Deaf Active Online so far

For the past two years UK Deaf Sport has been working with Comic Relief funding with the aim to create opportunities for deaf people in accessing a range of sport across London and the UK .

This involved improving deaf people social integration in sport, having a positive impact on deaf people’s mental health and well-being to providing new connections and experiences for deaf people within physical activity.

The original purpose of this project was to find and train deaf activators in London to train and develop their skills, to then continue to develop and grow activities for deaf people with the skills they’ve learnt through the project. However before we could begin, COVID-19 pandemic happened which put a halt to that area of the project. In response to this, Sport England launched a #StayInWorkOut initiative, which saw a huge increase in online sport and physical activities being provided and signposted across the sector, a significant alternative to the traditional face to face. 

Rather than be restricted by the pandemic, we thrived, with one of UKDS most successful project launched, called Deaf Active Online.

At the beginning there was a series of nationwide lockdowns and the shut down of all leisure centres, gyms or gatherings of any kind. All across the UK people were only allowed out of their house for essential travel or for one activity a day. This caused a surge of online exercise classes being offered. While this meant easier access for people to exercise within their own home, this did not mean it was accessible. Deaf people were still facing exclusion from physical activity as they had been before the pandemic.

UKDS recognised this issue and with Comic Relief developed ‘Deaf Active Online’, leading the way in providing a range of accessible online sessions led by deaf trainers for deaf people. Ranging from yoga, HIIT, running, weights and cardio.

For the trainers involved in Deaf Active Online, delivering their sessions online was a new experience compared to their usual face to face sessions, but with UKDS guidance and online reach, we developed a straight forward process for them to follow in attracting online clients and created a BSL guide to send to their clients on how to use zoom.

With the foundation of the project laid out, trainers becoming more familiar with online sessions, and video guides being created. We took this opportunity to expand Deaf Active Online further with more inclusive sessions and partnering with other deaf organisations to reach more people. From offering LGBTQ+ online yoga classes with Thrive from RAD, deaf asian running group, to online classes aimed at deaf 50+ participants via Remark.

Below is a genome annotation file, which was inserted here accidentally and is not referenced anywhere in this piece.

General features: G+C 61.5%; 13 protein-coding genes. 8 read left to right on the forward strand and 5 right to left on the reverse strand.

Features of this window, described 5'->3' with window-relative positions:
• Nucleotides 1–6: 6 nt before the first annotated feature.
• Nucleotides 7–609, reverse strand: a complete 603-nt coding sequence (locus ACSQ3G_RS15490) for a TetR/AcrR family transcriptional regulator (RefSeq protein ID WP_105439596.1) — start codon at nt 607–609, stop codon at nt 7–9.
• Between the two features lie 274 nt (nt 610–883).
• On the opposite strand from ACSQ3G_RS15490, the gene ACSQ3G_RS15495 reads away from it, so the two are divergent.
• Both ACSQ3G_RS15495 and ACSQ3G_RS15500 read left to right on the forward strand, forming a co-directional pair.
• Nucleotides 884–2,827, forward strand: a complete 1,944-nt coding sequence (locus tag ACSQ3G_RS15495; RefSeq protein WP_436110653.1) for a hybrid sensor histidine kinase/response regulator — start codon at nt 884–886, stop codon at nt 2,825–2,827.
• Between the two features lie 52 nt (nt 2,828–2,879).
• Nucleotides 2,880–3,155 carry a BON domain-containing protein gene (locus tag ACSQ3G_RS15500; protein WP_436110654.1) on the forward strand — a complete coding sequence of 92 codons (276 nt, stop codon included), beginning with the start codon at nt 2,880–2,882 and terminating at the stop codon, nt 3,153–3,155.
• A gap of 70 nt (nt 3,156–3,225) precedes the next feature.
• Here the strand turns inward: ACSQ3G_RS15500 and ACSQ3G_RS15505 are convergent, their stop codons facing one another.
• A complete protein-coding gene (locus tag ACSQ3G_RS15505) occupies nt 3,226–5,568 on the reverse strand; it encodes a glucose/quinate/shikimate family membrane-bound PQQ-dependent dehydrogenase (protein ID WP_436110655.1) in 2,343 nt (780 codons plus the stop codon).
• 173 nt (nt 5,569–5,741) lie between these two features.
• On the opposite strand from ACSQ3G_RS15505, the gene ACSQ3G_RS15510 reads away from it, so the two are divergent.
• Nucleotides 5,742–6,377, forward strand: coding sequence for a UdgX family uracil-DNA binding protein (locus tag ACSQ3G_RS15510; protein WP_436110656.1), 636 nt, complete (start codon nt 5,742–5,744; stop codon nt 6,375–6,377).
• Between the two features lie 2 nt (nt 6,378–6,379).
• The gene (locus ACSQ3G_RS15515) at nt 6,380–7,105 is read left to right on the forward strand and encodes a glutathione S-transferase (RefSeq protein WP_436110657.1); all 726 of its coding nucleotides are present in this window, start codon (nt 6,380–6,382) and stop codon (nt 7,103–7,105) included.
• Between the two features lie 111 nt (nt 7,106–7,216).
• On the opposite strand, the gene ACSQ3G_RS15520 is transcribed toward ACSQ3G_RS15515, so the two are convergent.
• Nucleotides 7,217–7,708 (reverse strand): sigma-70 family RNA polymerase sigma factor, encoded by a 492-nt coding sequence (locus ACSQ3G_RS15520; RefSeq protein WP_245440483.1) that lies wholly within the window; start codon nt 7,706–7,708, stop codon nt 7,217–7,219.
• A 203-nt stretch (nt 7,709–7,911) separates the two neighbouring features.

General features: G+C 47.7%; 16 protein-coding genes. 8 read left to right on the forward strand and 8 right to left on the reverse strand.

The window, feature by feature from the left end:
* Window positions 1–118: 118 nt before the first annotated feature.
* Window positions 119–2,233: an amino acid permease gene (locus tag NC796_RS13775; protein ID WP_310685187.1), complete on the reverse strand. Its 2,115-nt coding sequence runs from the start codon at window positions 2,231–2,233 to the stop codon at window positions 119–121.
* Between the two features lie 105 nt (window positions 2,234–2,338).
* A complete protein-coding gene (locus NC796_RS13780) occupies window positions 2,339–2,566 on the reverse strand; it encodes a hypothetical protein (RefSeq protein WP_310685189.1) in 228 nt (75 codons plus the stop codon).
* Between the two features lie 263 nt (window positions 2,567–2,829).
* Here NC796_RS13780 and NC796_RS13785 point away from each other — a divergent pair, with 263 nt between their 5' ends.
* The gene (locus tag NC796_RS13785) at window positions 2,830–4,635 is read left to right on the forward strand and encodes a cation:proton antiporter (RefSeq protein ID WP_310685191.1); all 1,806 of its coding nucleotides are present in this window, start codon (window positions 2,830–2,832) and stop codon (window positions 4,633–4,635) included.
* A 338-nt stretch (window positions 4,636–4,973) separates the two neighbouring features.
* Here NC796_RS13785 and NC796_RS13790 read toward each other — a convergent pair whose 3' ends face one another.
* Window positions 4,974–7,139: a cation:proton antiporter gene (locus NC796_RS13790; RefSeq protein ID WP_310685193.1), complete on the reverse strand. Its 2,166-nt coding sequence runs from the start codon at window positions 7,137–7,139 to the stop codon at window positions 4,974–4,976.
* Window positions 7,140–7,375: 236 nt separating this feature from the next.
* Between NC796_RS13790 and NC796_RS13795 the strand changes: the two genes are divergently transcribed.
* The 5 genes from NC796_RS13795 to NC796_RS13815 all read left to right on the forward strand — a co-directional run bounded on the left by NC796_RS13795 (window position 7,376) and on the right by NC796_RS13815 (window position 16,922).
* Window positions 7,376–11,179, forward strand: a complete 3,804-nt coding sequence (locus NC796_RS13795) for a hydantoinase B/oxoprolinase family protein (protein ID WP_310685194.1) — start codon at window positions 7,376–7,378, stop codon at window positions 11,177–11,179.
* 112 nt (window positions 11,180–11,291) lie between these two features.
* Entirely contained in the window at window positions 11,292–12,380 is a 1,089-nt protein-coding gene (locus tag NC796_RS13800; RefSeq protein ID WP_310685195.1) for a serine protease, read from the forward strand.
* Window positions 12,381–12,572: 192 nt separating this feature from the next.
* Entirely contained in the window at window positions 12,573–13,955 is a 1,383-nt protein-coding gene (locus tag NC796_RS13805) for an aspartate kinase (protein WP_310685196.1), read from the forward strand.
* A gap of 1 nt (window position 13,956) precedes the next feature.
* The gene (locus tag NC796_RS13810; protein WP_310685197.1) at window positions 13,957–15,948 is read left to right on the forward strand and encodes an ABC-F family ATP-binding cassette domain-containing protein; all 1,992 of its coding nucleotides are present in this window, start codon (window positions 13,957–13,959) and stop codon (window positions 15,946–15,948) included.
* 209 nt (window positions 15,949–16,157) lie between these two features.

Suddenly working with clients online meant a lot of the trainers had to adapt their business model online too. To increase the trainers online profile, UKDS set up weekly interviews with Deaf social media influencer Matthew.

Chris Fonseca interview.

Bethany Brookes interview.

Elisabeth Taunton interview.

Andie Vowles interview.


Challenges & Opportunities


There have been a number of challenges identified in this work which includes the following.  

We know that whilst doing sports online is not so new, it has been quite an experience for a large number of deaf participants.  It is being delivered or coached via the 2-D screen, e.g. iPad; you have to adjust the camera angle so that the tutor can see you.  If using Zoom, there’s also the decision whether to let others see you or if you want to see them; you can click on speaker view to only see the instructor/trainer.

There’s also the trainer’s challenges; offering something that works for everyone is difficult. Some are more ready than others. Some participants have additional issues, physical limitations.  There’s also the trainer’s confidence in promotion digitally, a lot of time has been spent to support their technical needs.


Reaching out to deaf people digitally – some of us recognise that doing face to face events with deaf people, where people are required to travel to get to activities can be challenging. The increase in digital activity during lockdown is going to make a lot of key players wonder about the advantages and disadvantages of digital delivery.  We must always think about different ways of delivery, whilst remembering the importance of social integration and participation

From March 2020 to the date of this publication, UK Deaf Sport have delivered 4,638 places for deaf people online.